Neuroskeptic compares the number of articles on particular conditions in leading academic journals for each specialty (Neurology and the American Journal of Psychiatry), to look empirically at how the line has been drawn within the medical profession.
The division doesn't seem to be very strongly linked to the extent that a condition is biologicallly based. As he notes:
Schizophrenia, which is probably considered "the most neurological" psychiatric disorder, is in fact the least talked about in Neurology.
Both mental retardation and autism are middle ground between the two specialties, with mental retardation leaning towards neurology, and autism leaning towards psychiatry.
Eyeballing the data, one way to think of the way that the conditions have been allocated is that psychiatrist deal with conditions that influence your personality and social interactions, other than pure cognition, while neurologists deal with other conditions and conditions that impact pure cognition.
This explains the mental retardation v. autism divide, for example. While both have a cognitive function element, explaining the neurological interest in both conditions, what distinguishes an autism diagnosis from a mental retardation diagnosis that is not autism is the diagnostic and treatment focus on how autism affects personality, social interaction and empathy, particularly in the case of autism spectrum disorders like Asperger's, where IQ is often in the normal range.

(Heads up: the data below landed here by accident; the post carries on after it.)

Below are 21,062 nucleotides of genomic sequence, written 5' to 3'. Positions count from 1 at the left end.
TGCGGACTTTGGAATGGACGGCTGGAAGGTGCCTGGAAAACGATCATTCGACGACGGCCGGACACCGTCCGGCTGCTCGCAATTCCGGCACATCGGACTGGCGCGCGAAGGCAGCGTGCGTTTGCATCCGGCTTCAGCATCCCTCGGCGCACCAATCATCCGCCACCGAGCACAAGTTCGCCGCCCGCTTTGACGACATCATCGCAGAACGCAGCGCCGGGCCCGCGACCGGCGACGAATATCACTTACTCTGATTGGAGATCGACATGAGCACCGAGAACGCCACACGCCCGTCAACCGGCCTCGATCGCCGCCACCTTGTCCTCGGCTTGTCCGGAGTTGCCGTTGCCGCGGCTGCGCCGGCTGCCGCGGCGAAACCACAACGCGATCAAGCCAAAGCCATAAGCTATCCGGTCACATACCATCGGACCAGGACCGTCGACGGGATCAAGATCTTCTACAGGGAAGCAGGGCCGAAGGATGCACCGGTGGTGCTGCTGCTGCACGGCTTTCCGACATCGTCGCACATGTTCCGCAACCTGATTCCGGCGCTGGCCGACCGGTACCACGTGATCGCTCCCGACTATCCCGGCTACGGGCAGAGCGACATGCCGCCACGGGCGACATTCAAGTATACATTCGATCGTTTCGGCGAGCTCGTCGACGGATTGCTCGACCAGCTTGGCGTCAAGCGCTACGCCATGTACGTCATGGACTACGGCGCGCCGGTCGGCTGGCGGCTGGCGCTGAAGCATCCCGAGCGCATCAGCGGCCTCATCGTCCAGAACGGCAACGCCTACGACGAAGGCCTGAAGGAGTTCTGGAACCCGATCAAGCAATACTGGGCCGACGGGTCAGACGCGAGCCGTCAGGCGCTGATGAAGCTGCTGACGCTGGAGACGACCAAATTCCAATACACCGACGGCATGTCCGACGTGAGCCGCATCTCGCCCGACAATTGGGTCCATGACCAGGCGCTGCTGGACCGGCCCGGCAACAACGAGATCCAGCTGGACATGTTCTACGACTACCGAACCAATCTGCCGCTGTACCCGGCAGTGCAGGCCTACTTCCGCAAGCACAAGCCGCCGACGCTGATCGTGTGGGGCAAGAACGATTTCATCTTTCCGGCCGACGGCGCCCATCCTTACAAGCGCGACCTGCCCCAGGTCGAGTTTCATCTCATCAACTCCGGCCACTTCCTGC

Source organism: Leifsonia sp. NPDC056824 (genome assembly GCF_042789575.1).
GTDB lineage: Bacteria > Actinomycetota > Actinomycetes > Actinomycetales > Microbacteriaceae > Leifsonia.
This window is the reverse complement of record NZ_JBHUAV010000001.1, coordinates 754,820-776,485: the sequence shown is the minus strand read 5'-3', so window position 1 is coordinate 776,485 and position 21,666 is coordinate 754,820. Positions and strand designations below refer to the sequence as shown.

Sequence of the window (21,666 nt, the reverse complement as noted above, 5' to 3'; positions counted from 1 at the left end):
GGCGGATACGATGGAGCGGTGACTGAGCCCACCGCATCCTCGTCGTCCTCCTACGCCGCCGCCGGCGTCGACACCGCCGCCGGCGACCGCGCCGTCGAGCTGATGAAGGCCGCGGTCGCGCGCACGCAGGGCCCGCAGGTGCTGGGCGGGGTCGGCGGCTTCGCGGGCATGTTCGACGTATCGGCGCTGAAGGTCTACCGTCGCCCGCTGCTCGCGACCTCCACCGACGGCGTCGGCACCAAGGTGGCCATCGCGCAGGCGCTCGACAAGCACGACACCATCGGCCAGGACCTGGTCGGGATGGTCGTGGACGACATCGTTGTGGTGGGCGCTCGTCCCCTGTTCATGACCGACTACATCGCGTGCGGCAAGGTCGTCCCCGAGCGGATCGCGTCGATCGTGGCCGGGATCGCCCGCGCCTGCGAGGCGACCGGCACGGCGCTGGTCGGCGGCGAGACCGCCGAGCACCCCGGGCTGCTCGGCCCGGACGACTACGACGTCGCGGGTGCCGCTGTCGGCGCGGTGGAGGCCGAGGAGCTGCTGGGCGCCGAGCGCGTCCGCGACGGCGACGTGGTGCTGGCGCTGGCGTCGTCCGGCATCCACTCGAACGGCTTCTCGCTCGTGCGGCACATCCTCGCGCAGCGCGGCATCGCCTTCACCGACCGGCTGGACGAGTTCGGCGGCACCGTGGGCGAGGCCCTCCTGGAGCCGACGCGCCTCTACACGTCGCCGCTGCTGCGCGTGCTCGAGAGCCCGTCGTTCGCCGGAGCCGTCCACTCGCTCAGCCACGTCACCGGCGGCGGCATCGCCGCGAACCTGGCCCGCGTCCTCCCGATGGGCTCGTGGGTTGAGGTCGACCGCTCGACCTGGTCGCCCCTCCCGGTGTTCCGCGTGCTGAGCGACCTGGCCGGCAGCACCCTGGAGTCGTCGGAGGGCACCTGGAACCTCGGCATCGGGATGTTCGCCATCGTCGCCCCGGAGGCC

The gray area for ADHD, likewise, can be explained as a product of the lingering ambiguity over whether to think of the condition as a personality disorder that is a cogential part of who someone is, or as a developmental disorder of something large is part of a larger cognition process.
Psychaitry is concerned with "who you are" while neurology is concerned with "what you are" even though there isn't obviously any fundamental difference between the kind of brain functions that lead to schizophrenia and those that lead to congential epilepsy. The looming question behind Neuroskeptic's post is whether the divide says more about perhaps unfounded biases about mental health that pervade even the supposedly enlightened medical profession, than it does about science.
There are other ways to see the distinction, of course. One is that neurologists deal with issues that are believed to be exclusively "hardware" issues, while a core issue for psychiatrists is to parse "hardware" from "software" issues and address each appropriately. Some conditions may not neatly fit that divide today simply because historical ambiguity led a condition to be assigned to one category or the other, and given that all of the physicians involved have a similar allopathic medical background and training, there is no compelling reason to upset the apple cart of institutional and funding and bureaucratic arrangements based on the distinction at this point, even if it isn't terribly logical.
In the same way, no one is urgently pushing to have responsibility for counterfeiting enforcement removed from the duties of the United States Secret Service even though this doesn't logically have much to do with is primary responsibility to provide bodyguard protection to the President and other senior federal officials and candidates, because the skill set for the two tasks is similar.
Still, the divide has a strong impact on treatment modality. Neurologists use drugs and sometimes surgery, while seeing little place for therapy. Psychiatrists, while also prescribing drug treatments, recognize the value of psychological talk therapies as a complementary treatment modality to a much greater extent.
A footnote to the post in the study is also interesting:
"Gathering" this data took me 15 minutes. 20 years ago, it would have taken... well, you'd have had to read and manually categorize 30,000 abstracts. Even at 2 minutes per abstract (bare minimum) that's, er, 1000 man-hours of work.